Pauls JL, Jones BK (1980) Building evacuation: research methods and case studies. In: Cantor D (ed) Fires and human behaviour. Wiley, New York, pp 227–249Google Scholar
  13. 13.
    Khisty CJ (1985) Pedestrian flow characteristics on stairways during disaster evacuation. Trans Res Rec 1047:97–102Google Scholar
  14. 14.
    Boyce KE, Shields TJ, Silcock GWH (1999) Toward the characterization of building occupancies for fire safety engineering: capabilities of disabled people moving horizontally and on an incline. Fire Technol 35(1):51–67CrossRefGoogle Scholar
  15. 15.
    Tanaboriboon Y, Guyano JA (1991) Analysis of pedestrian movements in Bangkok. Trans Res Rec 1294:52–56Google Scholar
  16. 16.
    Frantzich H (1994) A model for performance-based design of escape routes (trans: Engineering DoF). Lund Institute of Technology, LundGoogle Scholar
  17. 17.
    Frantzich H (1996) Study of movement on stairs during evacuation using video analysis techniques (trans: Engineering DoF). Lund Institute of Technology, LundGoogle Scholar
  18. 18.
    Proulx G (1995) Evacuation time and movement in apartment buildings. Fire Saf J 24(3):229–246CrossRefGoogle Scholar
  19. 19.
    Proulx G, Latour JC, McLaurin JW, Pineau J, Hoffman LE, Laroche C (1995) Housing evacuation of mixed abilities occupants in highrise buildings. National Research Council Canada, OttawaGoogle Scholar
  20. 20.
    Proulx G, Kaufman A, Pineau J (1996) Evacuation times and movement in office buildings. National Research Council Canada, OttawaGoogle Scholar
  21. 21.
    Shields TJ, Boyce KE, Silcock GWH, Dunne B (1998) The impact of a wheelchair bound evacuee on the speed and flow of evacuees in a stairway during an uncontrolled unannounced evacuation. J Appl Fire Sci 7 (1):29–39CrossRefGoogle Scholar
  22. 22.
    Proulx G, Tiller DK, Kyle BR, Creak J (1999) Assessment of photoluminescent material during office occupant evacuation. National Research Council Canada, OttawaGoogle Scholar
  23. 23.
    Averill JD, Mileti DS, Peacock RD, Kuligowski ED, Groner H, Proulx G, Reneke PA, Nelson HE (2005) Occupant behavior, egress, and emergency communication. Federal building and fire safety investigation of the world trade center disaster. National Institute of Standards and Technology, GaithersburgGoogle Scholar
  24. 24.
    Averill JD, Peacock RD, Kuligowski ED (2013) Analysis of the evacuation of the world trade center towers on september 11, 2001. Fire Technol 49(1):37–63. doi: 10.1007/s10694-012-0260-2 CrossRefGoogle Scholar
  25. 25.
    Galea ER, Hulse L, Day R, Siddiqui A, Sharp G (2009) The UK WTC 9/11 evacuation study: an overview of the methodologies employed and some analysis relating to fatigue, stair travel speeds and occupant response times. In: Paper presented at the Proceedings of the fourth international symposium on human behaviour in fire, CambridgeGoogle Scholar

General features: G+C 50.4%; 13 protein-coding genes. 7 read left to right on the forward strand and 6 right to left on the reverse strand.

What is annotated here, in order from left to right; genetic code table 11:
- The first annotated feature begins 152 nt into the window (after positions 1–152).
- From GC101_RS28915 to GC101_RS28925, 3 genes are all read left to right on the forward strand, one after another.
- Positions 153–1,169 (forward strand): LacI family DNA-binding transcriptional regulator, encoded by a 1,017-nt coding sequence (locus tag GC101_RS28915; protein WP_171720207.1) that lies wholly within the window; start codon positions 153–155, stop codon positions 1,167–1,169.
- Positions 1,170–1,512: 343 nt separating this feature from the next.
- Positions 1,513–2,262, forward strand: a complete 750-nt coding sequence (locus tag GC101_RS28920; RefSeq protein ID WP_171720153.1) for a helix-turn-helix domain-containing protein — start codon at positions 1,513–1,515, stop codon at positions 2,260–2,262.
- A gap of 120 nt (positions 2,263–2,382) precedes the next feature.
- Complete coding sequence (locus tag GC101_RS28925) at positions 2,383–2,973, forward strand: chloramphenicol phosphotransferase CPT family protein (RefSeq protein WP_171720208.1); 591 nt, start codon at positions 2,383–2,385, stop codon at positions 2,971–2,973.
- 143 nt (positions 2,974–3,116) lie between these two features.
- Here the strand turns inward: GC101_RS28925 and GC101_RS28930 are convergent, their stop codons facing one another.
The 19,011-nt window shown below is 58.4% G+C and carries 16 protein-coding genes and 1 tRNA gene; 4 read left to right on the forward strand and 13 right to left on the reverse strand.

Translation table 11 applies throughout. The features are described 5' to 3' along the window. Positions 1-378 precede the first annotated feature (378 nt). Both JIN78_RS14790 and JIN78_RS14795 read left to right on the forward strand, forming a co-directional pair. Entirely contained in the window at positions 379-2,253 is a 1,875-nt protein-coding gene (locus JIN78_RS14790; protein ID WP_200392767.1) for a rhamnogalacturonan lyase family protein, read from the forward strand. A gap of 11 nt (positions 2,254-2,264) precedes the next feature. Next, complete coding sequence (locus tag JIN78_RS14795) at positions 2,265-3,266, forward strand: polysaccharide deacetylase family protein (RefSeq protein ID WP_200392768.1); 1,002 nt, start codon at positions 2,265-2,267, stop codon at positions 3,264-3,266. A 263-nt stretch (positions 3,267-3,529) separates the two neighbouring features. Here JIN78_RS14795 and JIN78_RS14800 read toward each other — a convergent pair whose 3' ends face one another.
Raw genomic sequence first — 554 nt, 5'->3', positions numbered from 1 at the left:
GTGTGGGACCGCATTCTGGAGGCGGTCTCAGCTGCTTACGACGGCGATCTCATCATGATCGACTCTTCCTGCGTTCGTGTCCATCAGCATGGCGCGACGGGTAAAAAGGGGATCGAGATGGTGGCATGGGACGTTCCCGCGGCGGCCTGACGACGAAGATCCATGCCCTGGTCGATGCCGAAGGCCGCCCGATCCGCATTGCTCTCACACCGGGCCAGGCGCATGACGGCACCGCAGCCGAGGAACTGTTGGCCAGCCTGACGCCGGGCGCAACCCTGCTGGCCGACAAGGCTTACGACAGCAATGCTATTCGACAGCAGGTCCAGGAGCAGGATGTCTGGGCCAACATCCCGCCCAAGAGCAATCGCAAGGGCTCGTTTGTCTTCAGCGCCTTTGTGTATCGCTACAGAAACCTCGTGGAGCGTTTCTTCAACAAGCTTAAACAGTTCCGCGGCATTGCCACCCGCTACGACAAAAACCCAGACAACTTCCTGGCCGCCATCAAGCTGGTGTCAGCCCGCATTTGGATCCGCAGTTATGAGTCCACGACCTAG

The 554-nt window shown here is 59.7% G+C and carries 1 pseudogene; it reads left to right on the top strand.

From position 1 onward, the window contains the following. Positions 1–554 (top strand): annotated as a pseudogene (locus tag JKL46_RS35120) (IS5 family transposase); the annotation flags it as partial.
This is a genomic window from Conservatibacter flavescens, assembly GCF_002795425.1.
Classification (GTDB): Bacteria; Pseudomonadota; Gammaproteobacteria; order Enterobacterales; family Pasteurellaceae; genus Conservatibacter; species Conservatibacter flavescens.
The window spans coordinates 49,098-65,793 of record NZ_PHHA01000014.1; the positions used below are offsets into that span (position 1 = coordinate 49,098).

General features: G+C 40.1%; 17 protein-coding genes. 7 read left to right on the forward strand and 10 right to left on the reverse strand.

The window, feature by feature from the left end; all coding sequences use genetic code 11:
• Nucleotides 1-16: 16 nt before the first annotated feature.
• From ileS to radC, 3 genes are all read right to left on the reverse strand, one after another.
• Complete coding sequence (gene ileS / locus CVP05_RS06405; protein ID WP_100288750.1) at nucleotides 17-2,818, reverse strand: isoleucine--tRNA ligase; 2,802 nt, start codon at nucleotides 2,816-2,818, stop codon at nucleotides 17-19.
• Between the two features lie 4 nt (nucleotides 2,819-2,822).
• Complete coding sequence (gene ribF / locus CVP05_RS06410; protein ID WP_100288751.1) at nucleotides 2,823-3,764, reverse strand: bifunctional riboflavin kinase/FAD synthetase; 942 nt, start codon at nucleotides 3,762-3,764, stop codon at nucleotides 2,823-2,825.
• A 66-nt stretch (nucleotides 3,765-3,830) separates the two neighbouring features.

26. 26.
    Wright MS, Cook GK, Webber GMB (2001) The effects of smoke on people’s walking speeds using overhead lighting and wayguidance provision. In: Paper presented at the human behavior in fire, Proceedings of the second international symposium, CambrdgeGoogle Scholar
  27. 27.
    Shields TJ, Boyce KE, McConnell N (2009) The behaviour and evacuation experiences of WTC 9/11 evacuees with self-designated mobility impairments. Fire Safety J 44:881–893CrossRefGoogle Scholar
  28. 28.
    Fujiyama T, Tyler N (2004) An explicit study on walking speeds of pedestrians on stairs. In: Paper presented at the tenth international conference on mobility and transport for elderly and disabled people, HamamatsuGoogle Scholar
  29. 29.
    Proulx G, Bénichou N (2008) Evacuation movement in photoluminescent stairs. In: Paper presented at the pedestrian and evacuation dymanics 2008, WuppertalGoogle Scholar
  30. 30.
    Proulx G, Bénichou N, Hum JK, Restivo KN (2007) Evaluation of the effectiveness of different photoluminescent stair installations for the evacuation of office building occupants. National Research Council Canada, OttawaGoogle Scholar
  31. 31.
    Lee JYS, Lam WHK (2006) Variation of walking speeds on a unidirectional walkway and on a bidirectional stairway. Trans Res Rec 1982:122–131CrossRefGoogle Scholar
  32. 32.
    Hostikka S, Paloposki T, Rinne T, Saari J, Korhonen T, Heliövaara S (2007) Evacuation experiments in offices and public buildings. VTT Technical Research Centre of Finland, EspooGoogle Scholar
  33. 33.
    Proulx G (1999) Occupant response during a residential high-rise fire. Fire Mater 23:317–323CrossRefGoogle Scholar
  34. 34.
    Fahy R, Proulx G (2001) Toward creating a database on delay times to start evacuation and walking speeds for use in evacuation modelling. In: Human behaviour in fire, Proceedings of the 2nd international symposium, MIT, March 26–28, 2001. Interscience CommunicationsGoogle Scholar